Nonneoplastic Kidney Diseases in the Setting of a Renal Mass

Fig. 13.1
(a) H&E and (b) PAS. Diffuse mesangial sclerosis is characterized by increased matrix deposition in mesangial regions and represents one of the earlier changes in diabetic glomerular injury. The periodic acid Schiff (PAS) reveals these mesangial changes much more readily especially at the lower magnifications compared with the H&E slide. (c) Nodular mesangial sclerosis with acellular (Kimmelstiel-Wilson) nodules indicates a more advanced phase of diabetic glomerular injury with typically a longer clinical history of diabetes that may also correlate with the presence of proteinuria. This glomerulus was located in an area of tumor compression. (d) Arteriolar hyalinosis involving both the afferent (arrow) and efferent (arrowhead) arterioles is characteristic of diabetic nephropathy, while hypertensive vascular disease preferentially involves the afferent arteriole alone

Approximately 30 million Americans have diabetes, and it is estimated that over 25 % have not yet been diagnosed. Therefore, the pathologist has the unique opportunity to identify some of these undiagnosed patients. We believe that any diagnosis of diabetic nephropathy should trigger direct communication with the treating clinicians and result in nephrology consultation.

Arterionephrosclerosis /Hypertensive Nephrosclerosis

Hypertension is another well-established risk factor for RCC and occurs in 25–60 % of RCC patients [26, 27]. As a consequence, the corresponding kidney injury is commonly observed in a significant subset of these patients. However, hypertensive nephropathy consists of a constellation of nonspecific pathologic features, such as global glomerulosclerosis (Fig. 13.2a), interstitial fibrosis, tubular atrophy (Fig. 13.2b), and arteriosclerosis (Fig. 13.2c). In addition, the pathologist may not be able to ascertain whether the patient has hypertension, which can be further confounded by antihypertensive therapy. Therefore, some nephropathologists prefer the use of descriptive terms, such as arterionephrosclerosis or vascular scarring (arteriosclerosis), to describe the pathologic changes without ascribing a definitive etiology.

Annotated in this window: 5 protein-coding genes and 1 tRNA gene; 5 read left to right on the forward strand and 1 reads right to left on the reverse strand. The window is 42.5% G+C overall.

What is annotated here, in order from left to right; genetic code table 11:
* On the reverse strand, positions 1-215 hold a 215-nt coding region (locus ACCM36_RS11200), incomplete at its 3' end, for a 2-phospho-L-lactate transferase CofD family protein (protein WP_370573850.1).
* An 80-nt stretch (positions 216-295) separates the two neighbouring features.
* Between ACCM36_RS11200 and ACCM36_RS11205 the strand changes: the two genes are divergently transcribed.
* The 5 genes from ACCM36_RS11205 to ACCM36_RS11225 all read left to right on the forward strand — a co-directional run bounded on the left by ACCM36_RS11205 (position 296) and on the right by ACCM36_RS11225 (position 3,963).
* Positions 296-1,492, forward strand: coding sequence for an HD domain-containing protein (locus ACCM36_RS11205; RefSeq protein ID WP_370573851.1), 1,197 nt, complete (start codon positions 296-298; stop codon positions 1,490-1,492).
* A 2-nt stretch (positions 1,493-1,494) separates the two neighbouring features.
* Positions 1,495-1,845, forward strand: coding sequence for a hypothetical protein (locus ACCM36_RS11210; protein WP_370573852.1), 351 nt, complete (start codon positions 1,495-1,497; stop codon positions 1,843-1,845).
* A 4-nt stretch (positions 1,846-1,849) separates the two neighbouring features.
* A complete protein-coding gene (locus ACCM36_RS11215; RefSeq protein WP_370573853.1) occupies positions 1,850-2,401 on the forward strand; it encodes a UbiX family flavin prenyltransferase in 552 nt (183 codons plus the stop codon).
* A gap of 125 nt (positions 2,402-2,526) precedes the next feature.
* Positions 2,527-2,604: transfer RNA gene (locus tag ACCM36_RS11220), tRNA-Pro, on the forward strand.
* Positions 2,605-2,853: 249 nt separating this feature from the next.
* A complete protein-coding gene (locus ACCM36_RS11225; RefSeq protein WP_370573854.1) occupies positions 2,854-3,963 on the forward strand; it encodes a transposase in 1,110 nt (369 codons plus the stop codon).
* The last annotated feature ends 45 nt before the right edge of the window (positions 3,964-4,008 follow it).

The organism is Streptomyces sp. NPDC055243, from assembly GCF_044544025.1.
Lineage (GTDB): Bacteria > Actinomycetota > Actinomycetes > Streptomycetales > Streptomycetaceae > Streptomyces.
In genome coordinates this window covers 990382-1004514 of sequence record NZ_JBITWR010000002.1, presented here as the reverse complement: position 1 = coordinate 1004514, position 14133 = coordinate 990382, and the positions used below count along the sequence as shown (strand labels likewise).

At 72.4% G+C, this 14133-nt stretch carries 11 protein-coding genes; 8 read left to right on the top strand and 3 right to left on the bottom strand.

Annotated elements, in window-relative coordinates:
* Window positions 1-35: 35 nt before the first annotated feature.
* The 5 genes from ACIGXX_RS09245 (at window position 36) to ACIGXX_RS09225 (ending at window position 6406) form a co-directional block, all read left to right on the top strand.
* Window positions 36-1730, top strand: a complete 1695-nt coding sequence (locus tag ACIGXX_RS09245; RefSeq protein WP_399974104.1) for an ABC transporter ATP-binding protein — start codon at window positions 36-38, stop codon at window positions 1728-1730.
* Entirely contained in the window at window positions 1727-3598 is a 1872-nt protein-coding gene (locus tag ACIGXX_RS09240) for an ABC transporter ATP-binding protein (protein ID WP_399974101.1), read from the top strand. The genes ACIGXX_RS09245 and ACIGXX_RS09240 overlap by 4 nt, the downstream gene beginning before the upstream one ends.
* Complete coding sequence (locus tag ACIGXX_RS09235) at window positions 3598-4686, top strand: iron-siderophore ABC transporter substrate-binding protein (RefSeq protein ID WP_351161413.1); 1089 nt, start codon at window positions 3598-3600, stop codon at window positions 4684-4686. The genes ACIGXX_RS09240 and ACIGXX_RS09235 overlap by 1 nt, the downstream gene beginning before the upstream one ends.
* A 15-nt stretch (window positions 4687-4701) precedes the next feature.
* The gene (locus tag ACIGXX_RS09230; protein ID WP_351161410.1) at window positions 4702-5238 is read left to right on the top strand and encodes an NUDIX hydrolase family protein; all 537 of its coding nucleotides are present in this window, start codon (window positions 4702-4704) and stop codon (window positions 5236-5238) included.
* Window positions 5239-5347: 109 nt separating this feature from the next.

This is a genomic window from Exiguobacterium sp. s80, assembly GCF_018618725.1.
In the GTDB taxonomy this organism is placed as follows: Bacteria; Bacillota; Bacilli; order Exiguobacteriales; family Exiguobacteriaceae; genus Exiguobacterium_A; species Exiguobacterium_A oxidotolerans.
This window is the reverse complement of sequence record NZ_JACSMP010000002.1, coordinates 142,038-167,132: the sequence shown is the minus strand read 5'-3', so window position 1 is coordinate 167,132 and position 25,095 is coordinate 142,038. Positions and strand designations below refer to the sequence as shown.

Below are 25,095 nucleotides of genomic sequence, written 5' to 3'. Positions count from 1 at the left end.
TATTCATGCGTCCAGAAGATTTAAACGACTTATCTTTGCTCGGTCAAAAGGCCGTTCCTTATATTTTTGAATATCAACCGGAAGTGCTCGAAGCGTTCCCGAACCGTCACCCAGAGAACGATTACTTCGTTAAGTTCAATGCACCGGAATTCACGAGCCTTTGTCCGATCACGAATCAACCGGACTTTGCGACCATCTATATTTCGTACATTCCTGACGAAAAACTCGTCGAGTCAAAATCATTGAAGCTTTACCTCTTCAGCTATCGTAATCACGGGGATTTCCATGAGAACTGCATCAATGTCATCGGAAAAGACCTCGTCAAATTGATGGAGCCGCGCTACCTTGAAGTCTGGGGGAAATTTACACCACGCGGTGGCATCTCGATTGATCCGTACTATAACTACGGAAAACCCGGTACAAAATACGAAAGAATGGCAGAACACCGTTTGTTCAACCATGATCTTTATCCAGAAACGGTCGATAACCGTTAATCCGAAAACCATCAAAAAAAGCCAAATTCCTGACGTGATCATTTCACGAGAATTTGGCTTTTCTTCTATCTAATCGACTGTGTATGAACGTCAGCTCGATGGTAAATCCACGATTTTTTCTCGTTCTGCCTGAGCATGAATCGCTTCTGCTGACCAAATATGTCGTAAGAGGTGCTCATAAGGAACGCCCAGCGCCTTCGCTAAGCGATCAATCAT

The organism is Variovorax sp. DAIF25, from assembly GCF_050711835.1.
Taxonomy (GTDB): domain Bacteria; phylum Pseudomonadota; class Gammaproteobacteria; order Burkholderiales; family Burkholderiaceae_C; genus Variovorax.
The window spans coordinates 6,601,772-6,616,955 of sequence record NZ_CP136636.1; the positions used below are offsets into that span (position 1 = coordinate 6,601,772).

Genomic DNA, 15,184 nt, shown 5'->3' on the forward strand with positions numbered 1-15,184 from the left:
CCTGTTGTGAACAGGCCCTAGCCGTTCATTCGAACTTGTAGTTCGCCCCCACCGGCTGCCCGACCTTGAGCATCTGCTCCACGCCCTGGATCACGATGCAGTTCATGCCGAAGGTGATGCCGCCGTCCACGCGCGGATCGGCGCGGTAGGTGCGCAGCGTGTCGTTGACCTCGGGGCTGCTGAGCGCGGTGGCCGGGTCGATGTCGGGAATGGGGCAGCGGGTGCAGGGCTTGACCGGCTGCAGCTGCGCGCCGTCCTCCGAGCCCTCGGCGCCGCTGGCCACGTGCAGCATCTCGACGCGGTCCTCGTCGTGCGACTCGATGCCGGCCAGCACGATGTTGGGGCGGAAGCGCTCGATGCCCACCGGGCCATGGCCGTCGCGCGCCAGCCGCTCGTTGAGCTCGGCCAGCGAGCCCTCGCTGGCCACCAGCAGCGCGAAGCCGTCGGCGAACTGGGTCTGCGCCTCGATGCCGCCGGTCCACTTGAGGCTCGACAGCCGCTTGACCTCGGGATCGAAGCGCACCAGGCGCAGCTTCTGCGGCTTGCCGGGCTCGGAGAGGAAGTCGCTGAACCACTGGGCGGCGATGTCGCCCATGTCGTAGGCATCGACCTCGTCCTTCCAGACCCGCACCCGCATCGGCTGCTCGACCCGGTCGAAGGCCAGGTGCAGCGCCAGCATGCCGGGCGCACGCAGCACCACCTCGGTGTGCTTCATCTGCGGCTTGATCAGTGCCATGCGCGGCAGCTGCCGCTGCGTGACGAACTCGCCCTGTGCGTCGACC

Fig. 13.2
(a) Global glomerulosclerosis or complete scarring of an entire glomerulus is a nonspecific finding that can be observed in any glomerular injury. It is clear that glomerular filtration cannot occur without the presence of any patent capillaries. (b) Interstitial fibrosis and tubular atrophy are characterized by thickening, fraying, and wrinkling of tubular basement membranes of atrophic tubules that are separated from each other by interstitial fibrosis. The presence of mild interstitial inflammation in the areas of tubulointerstitial scarring is typical and should not be considered evidence of acute interstitial nephritis. There are also two mildly ischemic glomeruli present. (c) Arteriosclerosis is characterized by intimal fibrosis and varying degrees of multilayering of the internal elastic lamina